Bulletin of Symbolic Logic 11 (2):207-224 (2005)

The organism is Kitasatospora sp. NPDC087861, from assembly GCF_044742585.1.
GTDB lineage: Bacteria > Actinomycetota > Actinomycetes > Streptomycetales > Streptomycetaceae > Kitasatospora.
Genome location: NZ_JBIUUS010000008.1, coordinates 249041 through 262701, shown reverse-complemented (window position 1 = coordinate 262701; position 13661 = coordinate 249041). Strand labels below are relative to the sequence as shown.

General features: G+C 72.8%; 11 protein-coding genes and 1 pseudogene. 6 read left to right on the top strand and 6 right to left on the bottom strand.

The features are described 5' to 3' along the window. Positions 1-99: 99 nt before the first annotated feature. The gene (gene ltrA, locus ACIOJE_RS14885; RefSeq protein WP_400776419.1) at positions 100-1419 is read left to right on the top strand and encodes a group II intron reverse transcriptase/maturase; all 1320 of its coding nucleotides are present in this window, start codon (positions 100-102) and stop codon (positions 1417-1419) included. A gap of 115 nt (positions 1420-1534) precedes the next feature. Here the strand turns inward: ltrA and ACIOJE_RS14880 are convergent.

AbstractKurt Gödel is almost as famous—one might say “notorious”—for his extreme platonist views as he is famous for his mathematical theorems. Moreover his platonism is not a myth; it is well-documented in his writings. Here are two platonist declarations about set theory, the first from his paper about Bertrand Russell and the second from the revised version of his paper on the Continuum Hypotheses.Classes and concepts may, however, also be conceived as real objects, namely classes as “pluralities of things” or as structures consisting of a plurality of things and concepts as the properties and relations of things existing independently of our definitions and constructions.It seems to me that the assumption of such objects is quite as legitimate as the assumption of physical bodies and there is quite as much reason to believe in their existence.But, despite their remoteness from sense experience, we do have something like a perception also of the objects of set theory, as is seen from the fact that the axioms force themselves upon us as being true. I don't see any reason why we should have less confidence in this kind of perception, i.e., in mathematical intuition, than in sense perception.The first statement is a platonist declaration of a fairly standard sort concerning set theory. What is unusual in it is the inclusion of concepts among the objects of mathematics. This I will explain below. The second statement expresses what looks like a rather wild thesis.
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